The most important aspect of a health care provider is to help the patient recover, and one of the worst things that can happen is when the patient is injured in connection with care. By visualizing and discussing this, employees can systematically improve the business together.
Safety Cross Methodology
The opposite of a green cross is a red cross, which is the symbol used to show the way to the emergency room after getting sick. Therefore, the opposite involves turning the same symbol into something positive—that is, an injury has not occurred.
An injury-free day is marked in the cross in green. If there is a risk of injury, it will be highlighted in yellow, and the day a health care injury occurs will be marked in red.
The first thoughts before trying the methodology usually are as follows:
Are we really going to show how many injuries have occurred?
How should the person who caused the injury feel?
And what will the patients say if they see this?”
When starting with the Safety Cross, it is therefore important to base the discussion on what the purpose is. Through the involvement and employee involvement of the employees, the business continually improves step by step.
An important component for rapidly reducing the number of incidents is to encourage the identification of risks. Risks are highlighted in yellow, which may be strange when trying to get a green day, but eliminating risks prevent damage.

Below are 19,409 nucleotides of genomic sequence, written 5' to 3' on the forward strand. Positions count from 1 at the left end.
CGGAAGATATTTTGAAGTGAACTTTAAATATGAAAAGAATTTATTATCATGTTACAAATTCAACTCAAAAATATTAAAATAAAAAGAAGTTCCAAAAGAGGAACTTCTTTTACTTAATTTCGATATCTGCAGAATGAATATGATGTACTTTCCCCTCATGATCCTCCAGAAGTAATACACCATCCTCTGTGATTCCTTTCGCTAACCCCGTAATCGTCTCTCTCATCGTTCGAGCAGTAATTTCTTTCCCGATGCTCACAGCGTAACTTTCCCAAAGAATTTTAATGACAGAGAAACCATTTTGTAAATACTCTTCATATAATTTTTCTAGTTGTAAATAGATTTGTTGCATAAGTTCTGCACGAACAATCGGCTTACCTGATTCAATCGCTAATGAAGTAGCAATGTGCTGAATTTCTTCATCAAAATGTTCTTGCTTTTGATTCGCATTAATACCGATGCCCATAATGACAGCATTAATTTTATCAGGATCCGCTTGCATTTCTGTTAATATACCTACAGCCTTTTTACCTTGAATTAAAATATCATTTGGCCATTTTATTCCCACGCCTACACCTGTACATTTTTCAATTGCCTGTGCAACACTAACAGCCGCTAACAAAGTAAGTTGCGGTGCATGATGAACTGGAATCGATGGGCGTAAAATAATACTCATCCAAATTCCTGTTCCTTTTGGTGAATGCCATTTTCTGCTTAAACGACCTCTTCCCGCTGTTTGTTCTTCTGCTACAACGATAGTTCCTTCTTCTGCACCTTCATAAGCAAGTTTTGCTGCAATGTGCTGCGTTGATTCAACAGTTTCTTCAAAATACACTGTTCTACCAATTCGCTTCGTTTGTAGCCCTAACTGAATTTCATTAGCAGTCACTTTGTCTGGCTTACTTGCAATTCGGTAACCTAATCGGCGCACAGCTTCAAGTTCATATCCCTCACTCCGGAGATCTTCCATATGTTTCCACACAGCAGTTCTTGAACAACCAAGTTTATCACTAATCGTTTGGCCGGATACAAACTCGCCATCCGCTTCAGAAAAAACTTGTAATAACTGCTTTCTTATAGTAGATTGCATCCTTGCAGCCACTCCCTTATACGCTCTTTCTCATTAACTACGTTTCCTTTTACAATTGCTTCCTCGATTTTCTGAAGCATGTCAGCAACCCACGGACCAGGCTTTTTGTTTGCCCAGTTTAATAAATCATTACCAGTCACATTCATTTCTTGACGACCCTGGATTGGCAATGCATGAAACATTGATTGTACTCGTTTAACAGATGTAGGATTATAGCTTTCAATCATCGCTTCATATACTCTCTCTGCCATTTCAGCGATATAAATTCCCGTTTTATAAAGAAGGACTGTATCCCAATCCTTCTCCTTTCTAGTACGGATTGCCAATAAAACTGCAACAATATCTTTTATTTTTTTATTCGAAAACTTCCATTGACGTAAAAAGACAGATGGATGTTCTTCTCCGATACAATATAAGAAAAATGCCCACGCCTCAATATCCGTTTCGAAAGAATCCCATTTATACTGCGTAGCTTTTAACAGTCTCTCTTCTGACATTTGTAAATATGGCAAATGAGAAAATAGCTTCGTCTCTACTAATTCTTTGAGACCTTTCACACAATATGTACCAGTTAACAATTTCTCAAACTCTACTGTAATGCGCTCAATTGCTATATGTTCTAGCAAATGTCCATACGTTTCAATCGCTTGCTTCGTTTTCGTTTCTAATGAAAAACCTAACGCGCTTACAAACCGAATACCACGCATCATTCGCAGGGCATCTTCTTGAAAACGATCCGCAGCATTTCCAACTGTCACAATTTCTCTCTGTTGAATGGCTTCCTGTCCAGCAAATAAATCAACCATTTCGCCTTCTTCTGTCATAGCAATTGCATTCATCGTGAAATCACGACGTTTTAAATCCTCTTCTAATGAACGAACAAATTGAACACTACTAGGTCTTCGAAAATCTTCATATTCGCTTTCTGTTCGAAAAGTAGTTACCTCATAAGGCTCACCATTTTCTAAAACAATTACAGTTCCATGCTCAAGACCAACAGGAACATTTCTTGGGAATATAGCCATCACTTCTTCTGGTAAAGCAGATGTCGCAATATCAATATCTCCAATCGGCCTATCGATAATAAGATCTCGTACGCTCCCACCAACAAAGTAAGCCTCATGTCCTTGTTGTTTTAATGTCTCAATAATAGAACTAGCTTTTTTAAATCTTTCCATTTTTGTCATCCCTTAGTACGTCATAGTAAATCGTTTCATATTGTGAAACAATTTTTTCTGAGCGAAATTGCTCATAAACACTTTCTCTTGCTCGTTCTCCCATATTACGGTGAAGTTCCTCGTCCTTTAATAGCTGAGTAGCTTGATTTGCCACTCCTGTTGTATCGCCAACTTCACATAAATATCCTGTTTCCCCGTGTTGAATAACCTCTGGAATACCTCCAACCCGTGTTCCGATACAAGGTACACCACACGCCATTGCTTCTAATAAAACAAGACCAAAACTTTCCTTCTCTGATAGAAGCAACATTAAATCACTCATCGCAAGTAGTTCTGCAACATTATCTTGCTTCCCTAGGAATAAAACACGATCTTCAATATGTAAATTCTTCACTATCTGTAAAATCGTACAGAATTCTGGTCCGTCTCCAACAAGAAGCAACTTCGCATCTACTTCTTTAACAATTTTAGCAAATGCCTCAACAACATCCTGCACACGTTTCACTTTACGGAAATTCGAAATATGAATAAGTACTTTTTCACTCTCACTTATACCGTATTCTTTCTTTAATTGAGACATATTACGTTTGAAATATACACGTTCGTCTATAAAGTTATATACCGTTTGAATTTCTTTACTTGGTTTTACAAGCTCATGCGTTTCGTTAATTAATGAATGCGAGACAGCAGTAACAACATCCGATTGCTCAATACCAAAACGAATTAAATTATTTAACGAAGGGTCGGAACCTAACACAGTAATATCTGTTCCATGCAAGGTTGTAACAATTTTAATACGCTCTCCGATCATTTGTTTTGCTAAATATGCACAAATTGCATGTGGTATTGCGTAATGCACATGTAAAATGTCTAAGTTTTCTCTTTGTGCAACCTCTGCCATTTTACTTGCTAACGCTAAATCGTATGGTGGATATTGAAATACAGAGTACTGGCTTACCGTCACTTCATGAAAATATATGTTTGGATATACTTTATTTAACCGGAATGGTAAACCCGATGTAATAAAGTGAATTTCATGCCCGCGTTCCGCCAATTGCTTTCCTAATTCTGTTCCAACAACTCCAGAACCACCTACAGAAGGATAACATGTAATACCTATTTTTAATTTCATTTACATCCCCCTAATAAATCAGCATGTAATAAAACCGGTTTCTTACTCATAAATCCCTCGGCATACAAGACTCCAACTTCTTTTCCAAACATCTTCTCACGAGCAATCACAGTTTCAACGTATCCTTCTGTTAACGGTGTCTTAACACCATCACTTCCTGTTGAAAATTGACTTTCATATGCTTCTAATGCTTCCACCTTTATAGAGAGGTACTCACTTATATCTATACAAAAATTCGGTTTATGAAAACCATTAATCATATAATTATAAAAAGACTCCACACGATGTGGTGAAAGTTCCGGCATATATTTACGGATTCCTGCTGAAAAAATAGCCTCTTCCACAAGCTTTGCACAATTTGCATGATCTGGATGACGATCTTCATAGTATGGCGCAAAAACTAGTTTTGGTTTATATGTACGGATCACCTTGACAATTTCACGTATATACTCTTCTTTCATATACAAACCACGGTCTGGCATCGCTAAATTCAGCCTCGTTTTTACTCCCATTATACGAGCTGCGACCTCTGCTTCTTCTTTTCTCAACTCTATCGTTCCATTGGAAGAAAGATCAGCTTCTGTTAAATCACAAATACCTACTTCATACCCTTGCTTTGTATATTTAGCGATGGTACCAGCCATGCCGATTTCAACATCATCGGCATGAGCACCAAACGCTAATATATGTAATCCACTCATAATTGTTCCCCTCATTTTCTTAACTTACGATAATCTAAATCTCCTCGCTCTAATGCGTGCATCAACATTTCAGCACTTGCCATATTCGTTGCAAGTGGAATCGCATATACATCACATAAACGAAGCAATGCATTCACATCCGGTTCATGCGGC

Another important component of the work is to encode every risk and health care. This makes it easier to keep statistics on which are the most common events. At the same time, it raises the discussion to the level of asking “why” instead of “who.”
The discussion is the third basic component that determines the success of the methodology. By gathering everyone involved every day and analyzing the risks and injuries interprofessionally, the knowledge gained in the organization is increased, while the power of the improvement actions becomes high.
Mission: Digitize the Safety Cross
When MEVISIO was contracted to produce a digital version of the Green Cross, the customer, one of the larger healthcare regions in Sweden, had run the method on the whiteboard for a year. Though pleased with the outcome from that, the physical constraint gave rise to a number of wishes that could be resolved digitally:
● Store and easily review history;
● Compile data from multiple safety crosses;
● Get statistics on events across the entire administration;
● Analyze trends with heat maps; and
● Have a meeting and see the board via web link for employees sitting in different locations.
The first step was to develop a digital board that could run in a web browser on a regular computer. It could also be run on a large touch screen to make it visible and accessible in the corridors near the center of events.
The solution that was developed in MEVISIO was designed with digital boards, where each shift had its board showing the results of the shift and also the events of the shift. This was compiled into an overall board where the respective day showed the most serious color from the three shifts—morning, afternoon, and night.